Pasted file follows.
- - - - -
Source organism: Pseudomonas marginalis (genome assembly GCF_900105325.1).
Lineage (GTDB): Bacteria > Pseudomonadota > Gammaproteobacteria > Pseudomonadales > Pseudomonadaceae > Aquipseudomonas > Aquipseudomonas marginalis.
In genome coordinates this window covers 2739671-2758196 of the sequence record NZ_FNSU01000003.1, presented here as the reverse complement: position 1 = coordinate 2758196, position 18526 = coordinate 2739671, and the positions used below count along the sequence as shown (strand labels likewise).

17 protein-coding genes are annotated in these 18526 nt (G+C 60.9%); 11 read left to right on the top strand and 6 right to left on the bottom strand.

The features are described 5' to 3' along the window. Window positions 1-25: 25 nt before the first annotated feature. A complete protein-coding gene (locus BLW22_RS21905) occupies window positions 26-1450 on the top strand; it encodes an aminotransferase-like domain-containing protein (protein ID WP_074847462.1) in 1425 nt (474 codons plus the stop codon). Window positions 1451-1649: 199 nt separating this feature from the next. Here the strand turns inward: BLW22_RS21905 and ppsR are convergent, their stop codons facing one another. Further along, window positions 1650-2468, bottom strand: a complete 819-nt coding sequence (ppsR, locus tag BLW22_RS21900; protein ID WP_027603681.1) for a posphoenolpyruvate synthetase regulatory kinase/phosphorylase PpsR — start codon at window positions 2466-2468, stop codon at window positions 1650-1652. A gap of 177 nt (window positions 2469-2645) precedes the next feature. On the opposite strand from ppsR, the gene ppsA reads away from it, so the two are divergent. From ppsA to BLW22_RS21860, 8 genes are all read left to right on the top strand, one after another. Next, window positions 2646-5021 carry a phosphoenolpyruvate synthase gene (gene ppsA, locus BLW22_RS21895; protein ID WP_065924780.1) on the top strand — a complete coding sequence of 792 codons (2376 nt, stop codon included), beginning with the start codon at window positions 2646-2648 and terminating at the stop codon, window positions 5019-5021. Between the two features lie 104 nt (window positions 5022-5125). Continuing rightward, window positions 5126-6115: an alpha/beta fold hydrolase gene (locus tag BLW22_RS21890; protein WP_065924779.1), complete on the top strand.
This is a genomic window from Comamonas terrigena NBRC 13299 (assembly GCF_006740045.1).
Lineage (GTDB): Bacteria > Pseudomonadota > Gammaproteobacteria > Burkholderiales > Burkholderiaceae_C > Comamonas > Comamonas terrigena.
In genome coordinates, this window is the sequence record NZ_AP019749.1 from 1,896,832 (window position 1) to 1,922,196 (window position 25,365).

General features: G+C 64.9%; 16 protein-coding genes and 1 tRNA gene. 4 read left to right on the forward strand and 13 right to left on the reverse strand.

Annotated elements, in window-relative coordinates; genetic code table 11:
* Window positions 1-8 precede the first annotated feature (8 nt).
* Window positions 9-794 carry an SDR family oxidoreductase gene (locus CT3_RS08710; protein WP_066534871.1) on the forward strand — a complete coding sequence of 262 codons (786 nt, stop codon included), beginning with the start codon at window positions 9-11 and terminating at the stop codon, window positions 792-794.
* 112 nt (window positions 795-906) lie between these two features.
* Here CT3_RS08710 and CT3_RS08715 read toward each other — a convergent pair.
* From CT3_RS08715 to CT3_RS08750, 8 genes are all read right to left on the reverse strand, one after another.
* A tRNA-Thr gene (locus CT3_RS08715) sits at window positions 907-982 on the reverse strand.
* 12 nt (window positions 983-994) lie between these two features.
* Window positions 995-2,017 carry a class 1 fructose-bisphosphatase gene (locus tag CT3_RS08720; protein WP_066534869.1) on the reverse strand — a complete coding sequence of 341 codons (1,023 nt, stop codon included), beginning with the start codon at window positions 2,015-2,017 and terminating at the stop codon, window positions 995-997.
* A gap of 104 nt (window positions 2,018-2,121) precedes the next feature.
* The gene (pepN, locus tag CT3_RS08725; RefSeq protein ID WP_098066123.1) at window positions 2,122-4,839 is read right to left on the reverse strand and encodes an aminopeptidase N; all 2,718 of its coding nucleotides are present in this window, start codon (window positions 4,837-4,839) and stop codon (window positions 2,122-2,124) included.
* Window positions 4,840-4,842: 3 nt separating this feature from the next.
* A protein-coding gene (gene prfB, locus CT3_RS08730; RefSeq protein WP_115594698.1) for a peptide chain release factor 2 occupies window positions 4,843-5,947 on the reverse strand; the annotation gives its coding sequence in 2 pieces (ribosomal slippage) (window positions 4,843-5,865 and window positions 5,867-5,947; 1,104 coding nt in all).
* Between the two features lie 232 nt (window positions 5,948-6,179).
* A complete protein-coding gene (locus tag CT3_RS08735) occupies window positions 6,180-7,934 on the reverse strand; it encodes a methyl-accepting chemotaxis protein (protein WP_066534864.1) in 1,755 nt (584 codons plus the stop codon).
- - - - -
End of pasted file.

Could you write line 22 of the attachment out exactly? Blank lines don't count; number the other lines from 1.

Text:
* A protein-coding gene (gene prfB, locus CT3_RS08730; RefSeq protein WP_115594698.1) for a peptide chain release factor 2 occupies window positions 4,843-5,947 on the reverse strand; the annotation gives its coding sequence in 2 pieces (ribosomal slippage) (window positions 4,843-5,865 and window positions 5,867-5,947; 1,104 coding nt in all).